Even with Prime Minister Liz Truss’s freeze on energy costs, bills will still be very high – on average 64pc more than last winter.
So far during the energy crisis, British households have not felt the real pain of higher costs – but they will once they turn the heating on, which is the main source of consumption.
In response, companies of all kinds have tried to provide advice about how households can save energy, usually in the form of easy hacks. The reality is that these tiny changes will make barely any difference to a sky-high energy bill.
Take AO Logistics, part of the white goods company, which offered the advice of one of its engineers who urged consumers to “try to limit the number of times you open the doors to your fridge and freezer” to save energy.
“Every time the fridge door is opened, cold air escapes and warm air enters, which means the appliance must work harder to reduce the temperature,” he said. “You may notice that the doors are hard to open again after closing. Cooling the air costs money, so the less you open the door, the less you spend.”
The engineer did not go into detail about how much money such a diligent homeowner would actually save by shaving seconds off their fridge-opening times, probably because it would amount to pennies’ worth of electricity. But he is far from the only one peddling this sort of advice.
Jorvik Tricycles, which sells adult-sized three-wheeled bikes, suggested powering an iPhone by cycling, rather than through the mains. The company added: “What we don’t realise is how much these appliances are sucking from our wallet. Think phone chargers, laptop chargers, TVs, PlayStations or Xboxes.”
The reality, though, is that plenty of electrical appliances are fairly cheap to run, even at today’s rates. Charging a phone overnight, for instance, costs about 4p under the current price cap, while a desktop PC costs only 7p an hour to run.
Many of these hacks will save consumers only a few pounds over the course of the entire year – and the ones that do save substantial amounts often require more effort than they’re worth. If you are diligent enough to turn off your Wi-Fi when you are not using it, for instance overnight, you could save £26 over the year, according to ethical shopping tool The Beagle Button.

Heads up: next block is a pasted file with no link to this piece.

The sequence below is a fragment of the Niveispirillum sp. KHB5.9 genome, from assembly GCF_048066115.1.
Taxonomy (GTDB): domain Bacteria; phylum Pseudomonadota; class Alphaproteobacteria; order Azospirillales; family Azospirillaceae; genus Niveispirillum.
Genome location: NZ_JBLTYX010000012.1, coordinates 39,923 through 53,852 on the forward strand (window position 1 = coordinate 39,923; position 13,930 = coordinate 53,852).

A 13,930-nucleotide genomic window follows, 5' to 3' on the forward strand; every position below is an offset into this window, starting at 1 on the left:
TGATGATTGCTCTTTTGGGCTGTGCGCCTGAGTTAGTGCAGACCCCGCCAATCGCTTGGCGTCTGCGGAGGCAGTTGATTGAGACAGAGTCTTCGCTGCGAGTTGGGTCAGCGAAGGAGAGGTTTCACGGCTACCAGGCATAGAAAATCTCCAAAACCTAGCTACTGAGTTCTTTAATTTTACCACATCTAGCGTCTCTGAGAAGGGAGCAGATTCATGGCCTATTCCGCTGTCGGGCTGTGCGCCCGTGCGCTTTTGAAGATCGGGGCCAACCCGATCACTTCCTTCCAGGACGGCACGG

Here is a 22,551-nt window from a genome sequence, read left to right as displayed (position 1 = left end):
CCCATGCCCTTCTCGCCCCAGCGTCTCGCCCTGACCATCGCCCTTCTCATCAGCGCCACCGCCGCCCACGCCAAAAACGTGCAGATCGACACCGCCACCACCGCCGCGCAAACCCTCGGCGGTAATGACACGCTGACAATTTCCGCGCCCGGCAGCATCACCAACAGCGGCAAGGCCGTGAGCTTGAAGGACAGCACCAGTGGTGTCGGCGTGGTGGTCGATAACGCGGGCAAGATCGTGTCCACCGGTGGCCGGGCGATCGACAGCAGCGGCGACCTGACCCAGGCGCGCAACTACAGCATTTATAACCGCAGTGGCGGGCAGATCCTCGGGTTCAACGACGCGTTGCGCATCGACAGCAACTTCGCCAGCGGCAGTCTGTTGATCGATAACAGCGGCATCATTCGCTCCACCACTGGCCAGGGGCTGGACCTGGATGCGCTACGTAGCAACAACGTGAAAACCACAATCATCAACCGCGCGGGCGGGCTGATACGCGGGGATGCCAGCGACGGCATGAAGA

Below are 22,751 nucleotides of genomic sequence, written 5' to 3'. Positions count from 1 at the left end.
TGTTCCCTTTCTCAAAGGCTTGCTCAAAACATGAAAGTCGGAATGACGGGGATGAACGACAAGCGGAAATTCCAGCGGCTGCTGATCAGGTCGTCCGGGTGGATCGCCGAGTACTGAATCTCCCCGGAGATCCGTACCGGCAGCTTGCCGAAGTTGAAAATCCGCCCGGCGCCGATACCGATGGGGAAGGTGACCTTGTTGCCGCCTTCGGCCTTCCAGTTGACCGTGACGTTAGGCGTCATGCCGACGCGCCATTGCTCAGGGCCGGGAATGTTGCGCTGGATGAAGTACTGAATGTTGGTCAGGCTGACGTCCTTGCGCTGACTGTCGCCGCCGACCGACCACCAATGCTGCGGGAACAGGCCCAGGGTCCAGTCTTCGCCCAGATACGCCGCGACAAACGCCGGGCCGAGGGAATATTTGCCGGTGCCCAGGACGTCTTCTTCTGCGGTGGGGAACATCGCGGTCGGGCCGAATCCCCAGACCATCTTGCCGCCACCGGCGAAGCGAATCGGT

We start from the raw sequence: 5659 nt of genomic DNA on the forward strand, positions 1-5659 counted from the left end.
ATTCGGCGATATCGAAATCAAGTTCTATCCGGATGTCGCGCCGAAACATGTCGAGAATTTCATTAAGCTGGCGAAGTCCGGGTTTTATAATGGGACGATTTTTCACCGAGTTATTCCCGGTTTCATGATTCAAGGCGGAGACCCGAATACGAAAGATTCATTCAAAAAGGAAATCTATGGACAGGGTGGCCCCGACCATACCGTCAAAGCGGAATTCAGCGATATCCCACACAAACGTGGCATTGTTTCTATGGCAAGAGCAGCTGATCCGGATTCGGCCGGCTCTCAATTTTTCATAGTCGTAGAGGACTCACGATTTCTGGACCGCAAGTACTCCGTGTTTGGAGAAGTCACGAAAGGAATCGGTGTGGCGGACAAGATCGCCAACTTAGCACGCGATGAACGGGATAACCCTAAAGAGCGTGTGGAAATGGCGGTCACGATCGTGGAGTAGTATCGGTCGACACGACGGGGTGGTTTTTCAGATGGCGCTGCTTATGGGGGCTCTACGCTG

Other tips, which ask you to completely change your behaviour, are very extreme. If you fully commit to never using your oven, hob or grill again, and instead opt for the far-cheaper-to-run air fryer, you could save up to £604 a year, according to Iceland and Utilita, an energy company.
Most energy saving tips revolve around households reducing the amount of time they have the heating on. According to Octopus Energy, a supplier, a gas boiler will cost £883 to run over the winter under today’s price cap, so much of the advice is geared towards offsetting this cost.
Bestinvest, an investment company, recommended layering up by “investing in warming aids for the home such as cosy blankets, hot water bottles, fake fur-lined slippers, thermal underwear and warm clothing” in lieu of turning up the thermostat.
Appearing on Good Morning Britain last week, Edwina Currie, the former politician, urged households to put tin foil behind radiators to improve efficiency, prompting consumer figurehead Martin Lewis to bury his head in his hands.
The only way for consumers to save money in any meaningful way is to invest large sums in permanent changes to your home, such as insulation, solar panels and double glazing. But these investments take months or years to pay off.
Poorly insulated homes had been facing an average bill increase of £1,730 a year, according to analysis by Kingfisher, the owner of B&Q, and the Centre for Economics & Business Research, an economics consultancy. Some 28pc of homes have solid walls, according to the National Energy Foundation.
Insulating a three-bedroom semi-detached house costs about £12,000, resulting in savings of £745 a year under the old October price cap, according to The Eco Experts, an advisory firm.
It also found that installing solar panels cost £5,400 on average. The typical home will save £784 a year under the old October price cap by creating free energy and selling any excess power back to the supplier.